Private James P. Elliott:

Union Letters

 

 

James P. Elliott, brother of George Frederick Elliott, Jr., was from Waterbury, CT and mustered in on June 8, 1861 as a Private in Company I, 1st Connecticut Heavy Artillery. Private Elliott was promoted to Corporal March 9, 1862,. He re-enlisted on March 31, 1864 and was promoted to Sergeant on May 10, 1864, to First Sergeant on May 23, 1864, then to Second Lieutenant on December 10, 1864 and transferred to Company D. He mustered out on September 25, 1865. Peter's brother George also served in the 1st Connecticut Heavy Artillery, while his brother Edward served in the 5th Connecticut Infantry. Edward disappeared during the War and it is unknown if he deserted or was killed (A letter written to his parents in 1863 from Canada is believed to be from Edward, indicating he probably deserted)

 

January 22, 1862 (Fort Richardson, Arlington Heights)

September 25, 1862 (Fort Scott, VA)

September 23, 1863 (Fort Scott, VA)

 

 

1st Conn. Artillery.

Fort Richardson  Arlington Heights

Jan. 22nd 1862

 

Dear Mother, Brothers & Sisters

As I received by telegraph the sad information of fathers death. I haste to to send you a line in the form of a letter at the earliest opportunity, expressing my regret that either George or myself were not permitted to pay the last tribute of respect to our beloved Parent, but circumstances are such as to render it impossible at the time, as it is more than probable that there will be an advance of this portion of the army in a very few days perhaps before this reaches you. Perhaps we may go, perhaps not.

As soon as the dispatch reached me I went to see the Col. to see if it was possible for me to get a furlough, he said that word came to him from Gen. McClellan to grant none to anyone for any time, though he (the Col.) would be glad to let me have one if he could.

You may be sure that I sympathize with you all at this trying moment, knowing that we shall be missed more at this time perhaps than any since we left our home to go out to help sustain our government and to fall in so doing if necessary.

The bad news was little expected by us as it was only a week since I recd a letter from him.

I know none of the particulars of his death, all I know as yet is simply the telegram saying he died on the morning of the 21st Inst. wishing George and me to come to attend the funeral Saturday, if we could, it was signed I. F. Abbe. I suppose it meant Randolph.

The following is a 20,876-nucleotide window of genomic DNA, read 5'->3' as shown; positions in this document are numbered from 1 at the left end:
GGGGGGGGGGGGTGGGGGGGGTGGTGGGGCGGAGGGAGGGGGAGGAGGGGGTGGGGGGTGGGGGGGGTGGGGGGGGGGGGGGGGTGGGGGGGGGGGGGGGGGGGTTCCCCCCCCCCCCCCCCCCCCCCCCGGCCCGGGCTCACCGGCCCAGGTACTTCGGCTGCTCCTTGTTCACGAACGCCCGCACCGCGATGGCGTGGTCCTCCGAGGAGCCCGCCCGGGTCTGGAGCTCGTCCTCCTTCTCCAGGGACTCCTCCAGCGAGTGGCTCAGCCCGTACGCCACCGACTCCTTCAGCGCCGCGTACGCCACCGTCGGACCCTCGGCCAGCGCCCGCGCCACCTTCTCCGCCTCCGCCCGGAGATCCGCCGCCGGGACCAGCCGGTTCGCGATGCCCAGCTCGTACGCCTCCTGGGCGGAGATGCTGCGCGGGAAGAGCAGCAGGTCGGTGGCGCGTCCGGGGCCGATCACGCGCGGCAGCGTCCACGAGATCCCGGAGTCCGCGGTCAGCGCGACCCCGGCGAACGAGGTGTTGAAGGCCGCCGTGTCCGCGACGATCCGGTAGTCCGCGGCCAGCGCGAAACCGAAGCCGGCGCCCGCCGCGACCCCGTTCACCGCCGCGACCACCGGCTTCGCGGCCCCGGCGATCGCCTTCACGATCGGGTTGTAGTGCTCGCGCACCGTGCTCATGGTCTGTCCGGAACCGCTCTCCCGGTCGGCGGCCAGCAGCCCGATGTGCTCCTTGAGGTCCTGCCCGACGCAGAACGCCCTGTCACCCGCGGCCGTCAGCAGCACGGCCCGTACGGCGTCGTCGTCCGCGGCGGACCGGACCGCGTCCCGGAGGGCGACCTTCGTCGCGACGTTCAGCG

By this dispensation we as a family are all afflicted; Mother is left a widow and we are orphans; I feel that I can say in this “God doeth all things well, let his will be done.”

The question arises now (in which George and I am interested) how is the family left and how will they get along? I know nothing of your circumstances how you are left but I suppose that you will remain together until Spring certain and then perhaps you may think best to have a change. There will be some expenses connected with this event and I am not able to see how how you will settle them. George and I am willing to do what we can to help keep the family together, you will please send the particulars of your circumstances; and expenses to be paid etc to me. I have a little money by me at the present time and a little in Hartford and which I shall furnish if necessary.

 

Mother in my absence I can only refer you for comfort to Him who has said he would never leave, nor forsake us, try and keep up your spirit as much as you can. I will wait until I hear from you before I write more, much love to you all.

James P. Elliott


Fort Scott, Va.

Sept. 25th  1862.

 

My Dear Mother

Once more I am happy to inform you that your kind favor of the 14th has reached me in safety, it came last night, and although it is ten days since it was written yet I was glad to hear from home. I had a letter from Mary last week and she said “Mother was not very smart this fall”, and I am inclined to think you worry about us boys much more than you have occasion to, we are not at present inhabiting a poison swampy region of country like that where we spent the summer months, but we are in one of the best locations for health in this Lattitude, and I was pretty well dragged out at one time during the hot weather but I have been improving for the past two months, and since I came from Harrisons Landing I have gained about ten pounds; the medicine you sent me I dont expect to have to use, as nay diorhea has gradualy worn away during the past few days, I will tell you what I think helped it __